The focus to remain on part two of Fed chief's semi-annual monetary policy testimony.
After the S&P 500 slipped on Friday and broke a two-week rally, stocks may find tougher sledding in the this week as investors may be unwilling to push the benchmark index to a record high.
The Standard & Poor's 500 has risen three per cent over the past three weeks, as investors have largely been willing to forgive a flurry of soft economic data due to harsh winter weather.
The main focus will be Part Two of Federal Reserve Chair
Ironically, Yellen's congressional testimony before US lawmakers was rescheduled after a
Market participants will also monitor Yellen's statements for any signs regarding the central bank's plans as it tapers its stimulus measures. As the US unemployment rate nears the Fed's 6.5 per cent target, the debate has grown over whether interest rates should be raised.
This week's economic calendar includes consumer confidence, new home sales and several other reports on the housing market, durable goods orders, the preliminary data on gross domestic product and the final February reading on consumer sentiment from
While the housing data is likely to be discounted as a result of weather issues, the consumer confidence data may still provide insight to investors as to whether economic growth remains on track.
"If you look at consumer confidence, looking past the weather cycle of indicators, we find the economic outlook of consumers has not changed materially despite all the other indicators that may suggest otherwise," said
"So if consumer confidence comes in as the preliminary reading did, that suggests the end-user demand for goods and services did not fall off a cliff, but rather has been deferred due to weather."
Earnings season will also wind down, with retailers in focus as the weather has added to the sector's many other challenges.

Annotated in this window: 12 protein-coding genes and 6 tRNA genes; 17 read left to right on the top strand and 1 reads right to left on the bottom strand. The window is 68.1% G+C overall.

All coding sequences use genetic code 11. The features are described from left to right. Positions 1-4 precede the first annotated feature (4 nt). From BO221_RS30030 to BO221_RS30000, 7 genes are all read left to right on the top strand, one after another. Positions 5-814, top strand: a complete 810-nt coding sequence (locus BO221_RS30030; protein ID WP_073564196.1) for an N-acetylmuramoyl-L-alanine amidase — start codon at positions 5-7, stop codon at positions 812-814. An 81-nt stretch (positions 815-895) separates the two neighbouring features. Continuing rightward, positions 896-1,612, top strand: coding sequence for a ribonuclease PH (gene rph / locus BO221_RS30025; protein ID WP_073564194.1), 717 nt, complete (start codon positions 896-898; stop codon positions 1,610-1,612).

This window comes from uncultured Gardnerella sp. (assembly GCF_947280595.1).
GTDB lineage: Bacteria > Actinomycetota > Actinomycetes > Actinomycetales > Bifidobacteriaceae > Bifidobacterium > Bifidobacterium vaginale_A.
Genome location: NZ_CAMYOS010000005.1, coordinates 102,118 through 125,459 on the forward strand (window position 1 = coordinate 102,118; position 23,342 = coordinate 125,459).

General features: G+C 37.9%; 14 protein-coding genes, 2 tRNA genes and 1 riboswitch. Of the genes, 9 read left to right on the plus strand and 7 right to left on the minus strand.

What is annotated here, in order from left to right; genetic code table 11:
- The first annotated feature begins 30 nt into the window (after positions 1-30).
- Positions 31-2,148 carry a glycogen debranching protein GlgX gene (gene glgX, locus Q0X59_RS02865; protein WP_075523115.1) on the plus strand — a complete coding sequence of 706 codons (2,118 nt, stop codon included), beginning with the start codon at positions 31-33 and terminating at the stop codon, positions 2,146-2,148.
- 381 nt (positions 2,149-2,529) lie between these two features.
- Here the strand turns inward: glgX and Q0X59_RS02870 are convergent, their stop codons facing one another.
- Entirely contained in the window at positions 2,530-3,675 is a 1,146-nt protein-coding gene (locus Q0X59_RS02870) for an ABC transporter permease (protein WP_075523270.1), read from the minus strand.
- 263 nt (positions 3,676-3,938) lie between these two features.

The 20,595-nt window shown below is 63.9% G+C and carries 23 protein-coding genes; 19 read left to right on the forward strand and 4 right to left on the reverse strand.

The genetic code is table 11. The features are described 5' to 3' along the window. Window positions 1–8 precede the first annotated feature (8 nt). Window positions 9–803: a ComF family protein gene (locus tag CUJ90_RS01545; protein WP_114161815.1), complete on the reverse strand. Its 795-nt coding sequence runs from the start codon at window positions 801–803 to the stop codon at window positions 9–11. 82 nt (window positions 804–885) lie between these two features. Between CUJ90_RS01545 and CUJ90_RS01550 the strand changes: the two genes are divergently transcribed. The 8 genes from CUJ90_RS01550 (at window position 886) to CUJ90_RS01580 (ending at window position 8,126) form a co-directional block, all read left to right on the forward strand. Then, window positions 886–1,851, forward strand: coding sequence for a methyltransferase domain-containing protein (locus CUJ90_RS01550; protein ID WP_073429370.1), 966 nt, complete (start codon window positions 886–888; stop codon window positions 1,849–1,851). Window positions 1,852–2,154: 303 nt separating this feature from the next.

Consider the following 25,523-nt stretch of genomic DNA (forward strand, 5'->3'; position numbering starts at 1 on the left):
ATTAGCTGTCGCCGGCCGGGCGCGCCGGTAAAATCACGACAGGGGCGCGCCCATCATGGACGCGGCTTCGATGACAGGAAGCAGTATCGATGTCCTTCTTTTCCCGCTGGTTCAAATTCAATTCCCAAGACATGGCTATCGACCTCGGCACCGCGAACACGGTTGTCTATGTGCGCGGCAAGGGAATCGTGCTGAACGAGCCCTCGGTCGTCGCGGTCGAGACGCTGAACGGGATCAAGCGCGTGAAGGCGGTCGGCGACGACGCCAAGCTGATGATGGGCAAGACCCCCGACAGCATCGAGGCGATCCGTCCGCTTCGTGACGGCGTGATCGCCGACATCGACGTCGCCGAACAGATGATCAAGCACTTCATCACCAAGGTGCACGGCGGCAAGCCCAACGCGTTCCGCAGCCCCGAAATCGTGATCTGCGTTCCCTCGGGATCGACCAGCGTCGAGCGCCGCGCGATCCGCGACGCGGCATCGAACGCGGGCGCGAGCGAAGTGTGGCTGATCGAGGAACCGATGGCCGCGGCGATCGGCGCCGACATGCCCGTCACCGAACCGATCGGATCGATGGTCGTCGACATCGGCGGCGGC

Retail earnings set for release this week include
Of the 441 companies in the S&P 500 that had reported earnings through Friday, 65.3 per cent have reported earnings above analysts' expectations, slightly below the 67 per cent rate for the past four quarters, but above the 63 per cent average since 1994.
Even if the data falls short of expectations and is downplayed once again by investors, a lack of catalysts may prevent the benchmark S&P 500 from convincingly breaking its all-time intraday high of 1,850.84 set on
"1,850 seems to be a level where enough natural selling comes out and it doesn't have the 'oomph' to take it up and through, and every time that happens, it seems to back off a little bit," said
"If the market breaks down, (investors) are happy to jump in and support. But if the market tries to break out, there are plenty of people willing to take a little off the table because they are still looking for the market over the next couple of months to be volatile to the downside." One potential hurdle to continued gains will come the day after Yellen's testimony with a preliminary reading on gross domestic product. The data is expected to show growth of 2.5 per cent, down from a previous reading of 3.2 per cent.
"The GDP revisions, that will be big," said
"You could argue that some of that is priced in, or a lot of it is priced in, but the sticker shock will be interesting, especially given the first quarter is tracking below the fourth quarter."
All told, the stock market could also be roiled again by political turmoil as investors monitor unrest in
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